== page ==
All ’crossed up

I managed to take the flowers in a one-rider field. Huzzah, etc.

There’s nothing like a little cyclocross to take your mind off pretty much everything save the few meters of the Earth directly in front of your wheel.

It was chilly in the Duke City this week, and as I revisit the old training log I see that I ran twice and ’crossed twice. Didn’t get an actual road ride in until yesterday, when the temps finally inched back up into the 50s.

Running is a useful alternative to riding the road in Michelin Man kit (or worse, riding the trainer). And cyclocross is a pleasant diversion from all of these things. So I pulled the bottle cages off my favorite Steelman Eurocross, dug up the Sidis with the Time ATAC cleats, and got after it.

The trails that loop around the Sandia Foothills Open Space’s Menaul trailhead parking lot make a pretty good circuit, albeit one without much in the way of flats for motoring, which would be nice for recovery (since I have trouble motoring in my dotage).

The first course I laid out had one too-long uphill gravel run, so I made some revisions for the second outing, awarding myself two shorter runs, one at each end of the circuit. There was too much twisty singletrack, a whole shitload of cactus in various flavors, and some deep gravel that made a couple corners sketchy with 32mm clinchers at 35 psi. And it took me a few go-rounds to remember all my mad skillz from days gone by.

But I never fell over, and I even managed to amuse a couple dog-walkers who apparently had never seen an elderly fella running around wearing a perfectly rideable bike.

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16 Responses to “All ’crossed up”

  1. khal spencer Says:

    Did the Tour de Back Forty yesterday for about an hour. I have not tried that on the cross bike. In part because I have a perfectly serviceable double boinger to go with my bad back and in part because the cross bike looks like one of those fully loaded F4’s from the Vietnam era with all the commuting bits on it. Besides, its pretty rocky and I do recall doing it on a hardtail with 2.3’s on it and that was bouncy enough.

    But yes, when the temperature drops, time for the dirt bikes to come out.

    • Pat O'Brien Says:

      You’re right Khal. Rode the Saga Friday. It’s clean, adjusted and lubed. Everything works. Went of the rack. It is the same thing with the ES, which I will ride tomorrow after it’s time in the repair stand. Now it’s time for the Niner MCR and I to play in the dirt.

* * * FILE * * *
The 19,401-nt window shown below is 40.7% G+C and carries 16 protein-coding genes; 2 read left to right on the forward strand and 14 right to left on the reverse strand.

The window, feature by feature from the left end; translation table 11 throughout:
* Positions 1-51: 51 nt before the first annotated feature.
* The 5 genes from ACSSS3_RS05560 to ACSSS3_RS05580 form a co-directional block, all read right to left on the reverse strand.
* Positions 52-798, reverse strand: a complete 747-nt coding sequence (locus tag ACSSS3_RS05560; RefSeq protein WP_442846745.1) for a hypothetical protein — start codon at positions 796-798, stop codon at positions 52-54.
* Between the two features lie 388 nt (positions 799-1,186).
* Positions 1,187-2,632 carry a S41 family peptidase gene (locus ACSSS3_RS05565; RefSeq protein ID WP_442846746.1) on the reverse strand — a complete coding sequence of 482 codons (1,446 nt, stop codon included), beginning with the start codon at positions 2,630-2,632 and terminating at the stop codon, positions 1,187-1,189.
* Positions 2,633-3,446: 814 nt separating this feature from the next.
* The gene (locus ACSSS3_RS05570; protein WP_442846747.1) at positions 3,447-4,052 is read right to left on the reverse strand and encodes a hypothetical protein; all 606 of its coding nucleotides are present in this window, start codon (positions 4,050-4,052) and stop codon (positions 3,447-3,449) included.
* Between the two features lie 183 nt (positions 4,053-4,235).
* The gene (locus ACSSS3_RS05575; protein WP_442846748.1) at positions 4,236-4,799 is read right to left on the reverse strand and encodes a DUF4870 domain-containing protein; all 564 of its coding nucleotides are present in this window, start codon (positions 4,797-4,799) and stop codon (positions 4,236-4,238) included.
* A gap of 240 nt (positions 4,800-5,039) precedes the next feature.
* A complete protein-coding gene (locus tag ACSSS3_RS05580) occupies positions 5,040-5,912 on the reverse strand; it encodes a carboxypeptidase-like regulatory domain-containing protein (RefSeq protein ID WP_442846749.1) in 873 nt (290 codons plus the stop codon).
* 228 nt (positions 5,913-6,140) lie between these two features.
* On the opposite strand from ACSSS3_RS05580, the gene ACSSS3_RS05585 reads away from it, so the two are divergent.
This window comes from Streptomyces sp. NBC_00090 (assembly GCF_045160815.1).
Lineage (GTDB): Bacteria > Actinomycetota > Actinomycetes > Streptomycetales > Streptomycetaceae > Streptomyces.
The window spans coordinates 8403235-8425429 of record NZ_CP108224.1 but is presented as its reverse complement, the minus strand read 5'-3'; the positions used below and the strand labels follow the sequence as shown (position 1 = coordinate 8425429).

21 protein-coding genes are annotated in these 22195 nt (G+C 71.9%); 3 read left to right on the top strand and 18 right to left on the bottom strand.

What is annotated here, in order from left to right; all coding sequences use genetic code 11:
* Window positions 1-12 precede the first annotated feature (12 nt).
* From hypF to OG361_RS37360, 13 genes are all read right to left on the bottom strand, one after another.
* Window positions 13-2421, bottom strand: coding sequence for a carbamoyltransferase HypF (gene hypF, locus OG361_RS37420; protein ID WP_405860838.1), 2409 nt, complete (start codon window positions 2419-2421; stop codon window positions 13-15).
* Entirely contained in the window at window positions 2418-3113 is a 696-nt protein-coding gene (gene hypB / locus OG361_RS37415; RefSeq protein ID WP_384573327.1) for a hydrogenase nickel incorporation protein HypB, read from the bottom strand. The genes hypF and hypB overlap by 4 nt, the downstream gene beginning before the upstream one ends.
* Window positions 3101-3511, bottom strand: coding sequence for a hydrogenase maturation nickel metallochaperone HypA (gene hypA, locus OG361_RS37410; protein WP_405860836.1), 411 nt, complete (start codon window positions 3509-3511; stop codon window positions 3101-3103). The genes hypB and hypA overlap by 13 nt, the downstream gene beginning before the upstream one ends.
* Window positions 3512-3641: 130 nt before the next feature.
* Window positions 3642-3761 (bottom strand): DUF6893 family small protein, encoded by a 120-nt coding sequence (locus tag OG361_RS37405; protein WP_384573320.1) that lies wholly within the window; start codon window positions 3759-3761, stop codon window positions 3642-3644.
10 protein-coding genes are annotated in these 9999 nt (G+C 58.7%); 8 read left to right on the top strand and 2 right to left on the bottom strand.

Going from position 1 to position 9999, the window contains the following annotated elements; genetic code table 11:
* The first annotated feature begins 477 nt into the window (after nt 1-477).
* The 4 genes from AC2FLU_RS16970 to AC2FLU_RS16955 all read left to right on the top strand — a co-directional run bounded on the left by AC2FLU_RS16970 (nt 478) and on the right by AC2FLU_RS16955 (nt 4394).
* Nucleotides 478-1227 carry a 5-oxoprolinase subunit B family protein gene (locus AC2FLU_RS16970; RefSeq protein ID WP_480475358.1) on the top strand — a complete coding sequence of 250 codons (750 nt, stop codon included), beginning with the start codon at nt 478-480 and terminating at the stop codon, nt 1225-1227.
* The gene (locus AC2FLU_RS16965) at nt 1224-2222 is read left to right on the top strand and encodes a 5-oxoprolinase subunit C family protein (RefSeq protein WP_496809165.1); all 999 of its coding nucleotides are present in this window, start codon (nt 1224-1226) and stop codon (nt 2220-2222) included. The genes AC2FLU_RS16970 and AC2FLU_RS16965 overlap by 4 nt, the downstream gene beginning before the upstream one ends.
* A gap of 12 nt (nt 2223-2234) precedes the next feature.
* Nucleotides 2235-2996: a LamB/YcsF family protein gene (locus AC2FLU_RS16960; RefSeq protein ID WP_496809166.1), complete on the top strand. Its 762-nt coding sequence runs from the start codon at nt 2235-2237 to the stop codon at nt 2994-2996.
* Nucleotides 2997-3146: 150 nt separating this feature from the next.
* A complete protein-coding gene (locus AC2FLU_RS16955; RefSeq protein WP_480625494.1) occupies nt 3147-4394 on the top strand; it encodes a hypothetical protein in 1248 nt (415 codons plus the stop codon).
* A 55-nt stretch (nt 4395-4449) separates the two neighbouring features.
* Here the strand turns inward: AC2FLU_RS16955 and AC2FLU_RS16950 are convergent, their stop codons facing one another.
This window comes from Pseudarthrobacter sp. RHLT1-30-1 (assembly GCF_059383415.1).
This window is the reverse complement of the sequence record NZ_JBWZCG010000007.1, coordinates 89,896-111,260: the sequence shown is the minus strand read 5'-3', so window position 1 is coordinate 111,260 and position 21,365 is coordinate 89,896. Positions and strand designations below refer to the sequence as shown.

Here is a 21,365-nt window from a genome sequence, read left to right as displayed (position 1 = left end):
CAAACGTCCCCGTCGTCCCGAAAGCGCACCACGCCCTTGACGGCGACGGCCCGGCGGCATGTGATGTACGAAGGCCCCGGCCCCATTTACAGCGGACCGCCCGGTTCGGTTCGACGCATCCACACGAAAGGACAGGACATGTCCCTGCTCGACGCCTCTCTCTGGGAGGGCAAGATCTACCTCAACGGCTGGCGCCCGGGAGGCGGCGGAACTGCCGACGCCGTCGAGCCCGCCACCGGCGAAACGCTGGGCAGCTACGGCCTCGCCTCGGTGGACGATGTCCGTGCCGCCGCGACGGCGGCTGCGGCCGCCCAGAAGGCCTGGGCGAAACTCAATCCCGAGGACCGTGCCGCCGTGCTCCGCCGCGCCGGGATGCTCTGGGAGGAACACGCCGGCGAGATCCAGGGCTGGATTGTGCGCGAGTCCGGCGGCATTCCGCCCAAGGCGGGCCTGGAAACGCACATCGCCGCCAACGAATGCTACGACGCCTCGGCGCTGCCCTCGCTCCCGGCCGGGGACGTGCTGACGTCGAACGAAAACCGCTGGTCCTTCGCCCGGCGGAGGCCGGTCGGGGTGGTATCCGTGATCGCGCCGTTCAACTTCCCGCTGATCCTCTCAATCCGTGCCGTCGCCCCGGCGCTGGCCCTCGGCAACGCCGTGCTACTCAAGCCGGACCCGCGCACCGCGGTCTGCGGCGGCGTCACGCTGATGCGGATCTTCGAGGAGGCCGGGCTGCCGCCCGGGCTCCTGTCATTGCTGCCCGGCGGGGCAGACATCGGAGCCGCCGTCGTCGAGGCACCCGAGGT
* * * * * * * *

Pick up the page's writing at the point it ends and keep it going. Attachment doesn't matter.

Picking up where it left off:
2. JD Dallager Says:

    Good on ya, PO’G, Pat O’B, and Khal!

    Ran across this yesterday re road cycling in NM (or for that matter anywhere nowadays). A sad commentary on many facets of current day norms, distractions, and prejudices.

    https://www.outsideonline.com/2267126/road-riding-worth-risk

    I’ve been on trails only for the past five years…..still alive to talk about it…..must be something to it.

    Ride on!

    • larryatcycleitalia Says:

      The Outside guy was hit on the bit of road connecting his off-road activities. This must be the logic behind the massive SUV’s and the like that are driven the couple of miles to the start of bike trails where the bikes are unloaded and fun/exercise begins. Same as those who drive to a gym to climb on a spin bike or treadmill.
      To each their own, but I won’t let fear of being run down keep me off the roads, including SoCal next week.
      They’re MY roads too, gawdammit!

    • Patrick O'Grady Says:

      Fanta Se is a tough venue for the road cyclist. The roads are skinny and the vehicles, um, not so much. Plus, as in the Duke City, everybody driving same is distracted, drunk, drugged and/or deranged.

      • larryatcycleitalia Says:

        That’s what I remember about Tucson. Never figured out why so many think of that area as a great place to ride, other than the climate in winter. I’m happy to avoid roads and motorists if there’s a bike trail that goes somewhere, but in the US of A (or Italy) that’s a rare treat. In the latter case it’s not that big a deal since the motorists are the polar opposite of your average Chevrolet Subdivision pilot.
        Hoping the smoke’s cleared by the time we get out to SoCal so the motorists are the only things we battle!

      • Patrick O'Grady Says:

        Larry, there’s some nice road riding out north of Tucson, toward Oracle. The trick is getting to it without getting croaked.

        Likewise there seems to be some pretty good mountain biking in the area, but I bet a lot of folks drive to the trailheads. I’ve only run in Catalina State Park, but that place seems pretty a’ight, a’ight.

        I’ve gotten spoiled by being able to ride singletrack more or less straight out the damn’ door. I hate driving to a ride.